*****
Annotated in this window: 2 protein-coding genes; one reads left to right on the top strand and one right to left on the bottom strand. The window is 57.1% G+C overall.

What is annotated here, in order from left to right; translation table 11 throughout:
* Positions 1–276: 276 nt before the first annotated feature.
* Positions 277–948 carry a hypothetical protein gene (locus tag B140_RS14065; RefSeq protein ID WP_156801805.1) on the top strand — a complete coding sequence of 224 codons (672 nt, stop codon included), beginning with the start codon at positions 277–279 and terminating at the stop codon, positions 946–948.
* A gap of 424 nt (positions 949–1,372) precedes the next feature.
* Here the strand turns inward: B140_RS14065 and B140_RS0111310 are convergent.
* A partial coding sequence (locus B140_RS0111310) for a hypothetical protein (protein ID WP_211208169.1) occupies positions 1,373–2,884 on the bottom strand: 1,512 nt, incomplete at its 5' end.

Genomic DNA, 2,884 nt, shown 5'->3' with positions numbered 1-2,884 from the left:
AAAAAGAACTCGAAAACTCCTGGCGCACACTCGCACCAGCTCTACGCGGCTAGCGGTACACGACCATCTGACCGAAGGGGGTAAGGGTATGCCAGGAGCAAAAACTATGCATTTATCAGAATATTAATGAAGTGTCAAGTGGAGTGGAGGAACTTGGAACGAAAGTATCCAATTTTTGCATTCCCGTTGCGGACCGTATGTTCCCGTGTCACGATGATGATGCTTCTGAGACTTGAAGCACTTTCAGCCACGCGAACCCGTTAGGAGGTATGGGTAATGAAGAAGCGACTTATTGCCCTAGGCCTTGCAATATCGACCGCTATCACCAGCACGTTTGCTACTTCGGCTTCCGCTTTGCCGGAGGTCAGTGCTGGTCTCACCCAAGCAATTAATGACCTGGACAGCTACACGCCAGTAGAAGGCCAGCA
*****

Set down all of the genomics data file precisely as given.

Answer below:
Annotated in this window: 2 protein-coding genes; one reads left to right on the top strand and one right to left on the bottom strand. The window is 57.1% G+C overall.

What is annotated here, in order from left to right; translation table 11 throughout:
* Positions 1–276: 276 nt before the first annotated feature.
* Positions 277–948 carry a hypothetical protein gene (locus tag B140_RS14065; RefSeq protein ID WP_156801805.1) on the top strand — a complete coding sequence of 224 codons (672 nt, stop codon included), beginning with the start codon at positions 277–279 and terminating at the stop codon, positions 946–948.
* A gap of 424 nt (positions 949–1,372) precedes the next feature.
* Here the strand turns inward: B140_RS14065 and B140_RS0111310 are convergent.
* A partial coding sequence (locus B140_RS0111310) for a hypothetical protein (protein ID WP_211208169.1) occupies positions 1,373–2,884 on the bottom strand: 1,512 nt, incomplete at its 5' end.

Genomic DNA, 2,884 nt, shown 5'->3' with positions numbered 1-2,884 from the left:
AAAAAGAACTCGAAAACTCCTGGCGCACACTCGCACCAGCTCTACGCGGCTAGCGGTACACGACCATCTGACCGAAGGGGGTAAGGGTATGCCAGGAGCAAAAACTATGCATTTATCAGAATATTAATGAAGTGTCAAGTGGAGTGGAGGAACTTGGAACGAAAGTATCCAATTTTTGCATTCCCGTTGCGGACCGTATGTTCCCGTGTCACGATGATGATGCTTCTGAGACTTGAAGCACTTTCAGCCACGCGAACCCGTTAGGAGGTATGGGTAATGAAGAAGCGACTTATTGCCCTAGGCCTTGCAATATCGACCGCTATCACCAGCACGTTTGCTACTTCGGCTTCCGCTTTGCCGGAGGTCAGTGCTGGTCTCACCCAAGCAATTAATGACCTGGACAGCTACACGCCAGTAGAAGGCCAGCA